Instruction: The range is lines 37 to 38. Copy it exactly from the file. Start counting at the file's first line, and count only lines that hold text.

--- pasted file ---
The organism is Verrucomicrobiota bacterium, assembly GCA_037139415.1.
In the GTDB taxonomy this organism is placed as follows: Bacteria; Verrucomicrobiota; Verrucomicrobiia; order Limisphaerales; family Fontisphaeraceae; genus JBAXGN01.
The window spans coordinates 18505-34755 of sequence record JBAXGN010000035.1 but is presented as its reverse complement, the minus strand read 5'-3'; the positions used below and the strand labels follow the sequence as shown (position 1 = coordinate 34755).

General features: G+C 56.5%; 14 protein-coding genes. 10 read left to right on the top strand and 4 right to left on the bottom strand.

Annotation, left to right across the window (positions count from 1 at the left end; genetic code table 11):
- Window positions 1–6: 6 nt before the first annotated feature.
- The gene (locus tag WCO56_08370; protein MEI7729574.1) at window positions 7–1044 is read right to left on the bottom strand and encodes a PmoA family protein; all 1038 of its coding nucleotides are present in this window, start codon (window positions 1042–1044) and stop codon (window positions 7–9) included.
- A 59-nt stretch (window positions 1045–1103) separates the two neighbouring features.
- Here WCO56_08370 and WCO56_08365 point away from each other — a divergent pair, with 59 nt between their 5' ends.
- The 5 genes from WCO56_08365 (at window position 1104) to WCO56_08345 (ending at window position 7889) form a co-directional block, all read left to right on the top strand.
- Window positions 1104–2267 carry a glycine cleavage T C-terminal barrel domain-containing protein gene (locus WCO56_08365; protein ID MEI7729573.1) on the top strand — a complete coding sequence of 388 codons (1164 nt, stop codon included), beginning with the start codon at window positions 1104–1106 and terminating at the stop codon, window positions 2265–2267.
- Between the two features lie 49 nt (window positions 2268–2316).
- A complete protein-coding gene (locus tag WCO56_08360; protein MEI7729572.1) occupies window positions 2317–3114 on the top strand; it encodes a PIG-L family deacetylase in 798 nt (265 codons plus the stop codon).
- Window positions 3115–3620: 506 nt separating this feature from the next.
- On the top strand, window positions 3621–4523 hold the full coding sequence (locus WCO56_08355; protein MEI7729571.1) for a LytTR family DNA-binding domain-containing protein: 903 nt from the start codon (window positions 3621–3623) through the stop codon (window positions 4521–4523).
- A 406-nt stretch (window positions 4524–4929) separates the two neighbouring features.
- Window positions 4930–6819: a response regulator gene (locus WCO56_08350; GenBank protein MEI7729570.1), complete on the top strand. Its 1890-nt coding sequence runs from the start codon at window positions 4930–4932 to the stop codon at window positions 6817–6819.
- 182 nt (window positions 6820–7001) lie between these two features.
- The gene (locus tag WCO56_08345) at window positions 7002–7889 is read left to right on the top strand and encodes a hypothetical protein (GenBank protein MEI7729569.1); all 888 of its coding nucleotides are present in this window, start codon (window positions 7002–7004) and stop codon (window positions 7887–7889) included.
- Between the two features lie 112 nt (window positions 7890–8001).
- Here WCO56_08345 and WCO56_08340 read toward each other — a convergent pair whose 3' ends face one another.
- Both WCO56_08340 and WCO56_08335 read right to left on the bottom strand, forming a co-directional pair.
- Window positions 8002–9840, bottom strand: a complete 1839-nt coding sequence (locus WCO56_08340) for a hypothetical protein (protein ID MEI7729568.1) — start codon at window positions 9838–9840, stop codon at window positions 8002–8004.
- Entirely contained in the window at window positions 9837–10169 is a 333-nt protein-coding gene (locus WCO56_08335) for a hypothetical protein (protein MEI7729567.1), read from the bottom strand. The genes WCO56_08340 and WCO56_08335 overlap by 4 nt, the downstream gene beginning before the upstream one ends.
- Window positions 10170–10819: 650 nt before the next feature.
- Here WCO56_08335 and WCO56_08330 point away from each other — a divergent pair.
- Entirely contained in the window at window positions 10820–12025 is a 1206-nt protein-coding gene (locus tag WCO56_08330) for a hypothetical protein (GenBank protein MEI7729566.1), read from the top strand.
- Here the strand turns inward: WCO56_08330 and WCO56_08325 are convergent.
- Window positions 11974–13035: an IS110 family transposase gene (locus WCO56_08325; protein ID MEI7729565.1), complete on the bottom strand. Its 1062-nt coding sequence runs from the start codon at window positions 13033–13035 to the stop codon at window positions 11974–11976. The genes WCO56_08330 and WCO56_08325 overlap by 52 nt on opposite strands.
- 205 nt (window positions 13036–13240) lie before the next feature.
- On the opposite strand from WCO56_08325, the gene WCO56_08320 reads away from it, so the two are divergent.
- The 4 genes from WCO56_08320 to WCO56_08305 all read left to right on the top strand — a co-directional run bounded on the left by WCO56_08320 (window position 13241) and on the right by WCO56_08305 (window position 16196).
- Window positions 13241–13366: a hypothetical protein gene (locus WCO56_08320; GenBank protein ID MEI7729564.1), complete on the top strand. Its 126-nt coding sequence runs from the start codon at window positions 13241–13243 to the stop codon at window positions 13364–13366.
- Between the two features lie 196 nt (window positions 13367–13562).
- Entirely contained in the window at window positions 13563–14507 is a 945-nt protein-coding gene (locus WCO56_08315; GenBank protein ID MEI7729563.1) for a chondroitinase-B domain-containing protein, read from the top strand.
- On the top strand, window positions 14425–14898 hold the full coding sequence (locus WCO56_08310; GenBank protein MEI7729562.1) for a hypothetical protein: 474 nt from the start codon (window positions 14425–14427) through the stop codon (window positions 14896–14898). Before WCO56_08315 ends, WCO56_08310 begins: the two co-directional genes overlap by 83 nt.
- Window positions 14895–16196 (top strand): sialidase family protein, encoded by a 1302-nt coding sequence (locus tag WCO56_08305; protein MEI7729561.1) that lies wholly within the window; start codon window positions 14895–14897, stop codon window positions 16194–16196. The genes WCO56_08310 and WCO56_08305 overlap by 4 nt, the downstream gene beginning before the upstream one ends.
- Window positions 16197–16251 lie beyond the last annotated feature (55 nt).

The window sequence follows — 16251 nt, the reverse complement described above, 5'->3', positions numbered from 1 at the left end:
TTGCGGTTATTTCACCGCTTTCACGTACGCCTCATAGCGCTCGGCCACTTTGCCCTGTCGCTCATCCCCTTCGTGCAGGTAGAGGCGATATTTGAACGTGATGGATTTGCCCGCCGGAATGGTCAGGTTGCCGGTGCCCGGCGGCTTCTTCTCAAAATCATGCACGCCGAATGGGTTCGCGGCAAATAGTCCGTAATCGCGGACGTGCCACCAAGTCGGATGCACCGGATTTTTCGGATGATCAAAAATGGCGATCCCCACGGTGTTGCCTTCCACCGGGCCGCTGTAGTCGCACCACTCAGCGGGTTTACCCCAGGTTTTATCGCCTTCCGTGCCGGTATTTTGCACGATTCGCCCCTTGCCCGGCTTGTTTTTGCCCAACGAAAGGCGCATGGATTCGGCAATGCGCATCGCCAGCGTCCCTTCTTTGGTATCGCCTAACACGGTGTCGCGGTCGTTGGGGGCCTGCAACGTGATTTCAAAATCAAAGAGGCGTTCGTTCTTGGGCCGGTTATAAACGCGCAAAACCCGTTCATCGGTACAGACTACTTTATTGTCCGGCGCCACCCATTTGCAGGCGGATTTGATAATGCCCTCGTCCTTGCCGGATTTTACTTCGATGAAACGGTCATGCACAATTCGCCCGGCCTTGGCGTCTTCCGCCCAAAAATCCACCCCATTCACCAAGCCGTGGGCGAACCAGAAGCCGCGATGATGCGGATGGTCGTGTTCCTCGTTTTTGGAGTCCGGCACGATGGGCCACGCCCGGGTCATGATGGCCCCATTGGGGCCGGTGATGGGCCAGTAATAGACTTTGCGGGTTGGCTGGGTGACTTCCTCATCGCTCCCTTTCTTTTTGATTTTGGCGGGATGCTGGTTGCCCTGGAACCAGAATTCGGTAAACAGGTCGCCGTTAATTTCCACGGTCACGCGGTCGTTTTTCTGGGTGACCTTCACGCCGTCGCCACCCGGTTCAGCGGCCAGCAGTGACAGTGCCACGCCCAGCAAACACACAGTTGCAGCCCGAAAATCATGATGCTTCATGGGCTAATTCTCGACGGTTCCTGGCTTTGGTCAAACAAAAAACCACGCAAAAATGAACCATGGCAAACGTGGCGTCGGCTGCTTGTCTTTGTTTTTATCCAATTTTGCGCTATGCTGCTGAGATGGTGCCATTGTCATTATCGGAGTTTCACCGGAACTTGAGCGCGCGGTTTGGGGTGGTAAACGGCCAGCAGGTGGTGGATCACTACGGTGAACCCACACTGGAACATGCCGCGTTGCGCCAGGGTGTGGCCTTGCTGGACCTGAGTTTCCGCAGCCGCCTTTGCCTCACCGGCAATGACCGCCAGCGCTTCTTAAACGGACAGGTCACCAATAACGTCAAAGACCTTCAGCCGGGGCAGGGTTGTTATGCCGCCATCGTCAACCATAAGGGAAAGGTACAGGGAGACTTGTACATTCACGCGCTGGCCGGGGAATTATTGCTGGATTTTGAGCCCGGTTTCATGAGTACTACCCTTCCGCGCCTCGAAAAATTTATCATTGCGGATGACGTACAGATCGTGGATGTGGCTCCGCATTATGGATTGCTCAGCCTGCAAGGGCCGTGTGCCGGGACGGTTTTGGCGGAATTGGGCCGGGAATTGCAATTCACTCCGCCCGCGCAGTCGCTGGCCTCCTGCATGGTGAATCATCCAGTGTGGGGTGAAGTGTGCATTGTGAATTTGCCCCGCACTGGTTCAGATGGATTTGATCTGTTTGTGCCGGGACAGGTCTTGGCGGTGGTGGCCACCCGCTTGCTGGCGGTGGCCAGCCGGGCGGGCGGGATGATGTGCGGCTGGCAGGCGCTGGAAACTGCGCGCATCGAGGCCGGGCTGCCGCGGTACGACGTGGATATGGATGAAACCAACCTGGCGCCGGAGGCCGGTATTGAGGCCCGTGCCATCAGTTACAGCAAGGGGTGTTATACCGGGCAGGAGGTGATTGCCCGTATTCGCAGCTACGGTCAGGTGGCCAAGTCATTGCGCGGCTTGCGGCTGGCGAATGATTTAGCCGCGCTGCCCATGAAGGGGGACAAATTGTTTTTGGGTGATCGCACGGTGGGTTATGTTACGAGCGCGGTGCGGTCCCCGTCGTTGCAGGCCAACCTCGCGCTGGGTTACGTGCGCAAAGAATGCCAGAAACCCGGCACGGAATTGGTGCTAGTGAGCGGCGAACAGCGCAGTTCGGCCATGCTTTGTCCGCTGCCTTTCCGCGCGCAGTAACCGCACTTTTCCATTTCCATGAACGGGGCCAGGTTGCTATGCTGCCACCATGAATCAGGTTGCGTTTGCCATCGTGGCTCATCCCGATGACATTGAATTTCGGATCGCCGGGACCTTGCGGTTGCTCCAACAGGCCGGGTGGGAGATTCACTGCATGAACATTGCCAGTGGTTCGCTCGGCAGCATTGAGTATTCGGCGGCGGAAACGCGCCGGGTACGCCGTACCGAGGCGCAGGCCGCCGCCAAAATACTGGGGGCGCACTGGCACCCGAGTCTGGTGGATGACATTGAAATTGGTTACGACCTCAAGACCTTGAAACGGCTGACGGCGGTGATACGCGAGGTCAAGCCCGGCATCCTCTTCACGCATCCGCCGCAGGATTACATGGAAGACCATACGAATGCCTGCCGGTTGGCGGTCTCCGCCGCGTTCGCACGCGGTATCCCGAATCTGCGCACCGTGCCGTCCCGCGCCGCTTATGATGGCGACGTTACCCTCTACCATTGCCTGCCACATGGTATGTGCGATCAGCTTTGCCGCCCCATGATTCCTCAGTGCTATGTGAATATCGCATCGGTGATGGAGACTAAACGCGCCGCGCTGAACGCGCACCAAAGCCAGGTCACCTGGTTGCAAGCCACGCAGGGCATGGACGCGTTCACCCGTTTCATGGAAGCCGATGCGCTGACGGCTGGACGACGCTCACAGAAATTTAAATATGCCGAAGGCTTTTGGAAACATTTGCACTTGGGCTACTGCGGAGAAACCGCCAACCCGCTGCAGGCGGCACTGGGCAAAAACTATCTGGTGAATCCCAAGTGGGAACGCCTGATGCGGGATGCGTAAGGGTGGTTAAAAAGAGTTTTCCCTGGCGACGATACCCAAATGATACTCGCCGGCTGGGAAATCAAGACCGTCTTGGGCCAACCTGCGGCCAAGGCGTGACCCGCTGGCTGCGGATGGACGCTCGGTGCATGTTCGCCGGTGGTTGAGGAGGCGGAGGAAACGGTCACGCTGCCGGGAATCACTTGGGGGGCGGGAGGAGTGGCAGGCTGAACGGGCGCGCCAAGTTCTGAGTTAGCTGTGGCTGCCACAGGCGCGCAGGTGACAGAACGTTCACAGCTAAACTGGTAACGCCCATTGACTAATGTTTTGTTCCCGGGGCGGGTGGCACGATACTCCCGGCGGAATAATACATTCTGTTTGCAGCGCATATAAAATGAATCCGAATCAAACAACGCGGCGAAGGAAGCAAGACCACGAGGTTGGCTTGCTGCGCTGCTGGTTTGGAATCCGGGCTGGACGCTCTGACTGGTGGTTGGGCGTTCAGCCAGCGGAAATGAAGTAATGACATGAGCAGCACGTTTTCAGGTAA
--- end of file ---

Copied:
- Window positions 14895–16196 (top strand): sialidase family protein, encoded by a 1302-nt coding sequence (locus tag WCO56_08305; protein MEI7729561.1) that lies wholly within the window; start codon window positions 14895–14897, stop codon window positions 16194–16196. The genes WCO56_08310 and WCO56_08305 overlap by 4 nt, the downstream gene beginning before the upstream one ends.
- Window positions 16197–16251 lie beyond the last annotated feature (55 nt).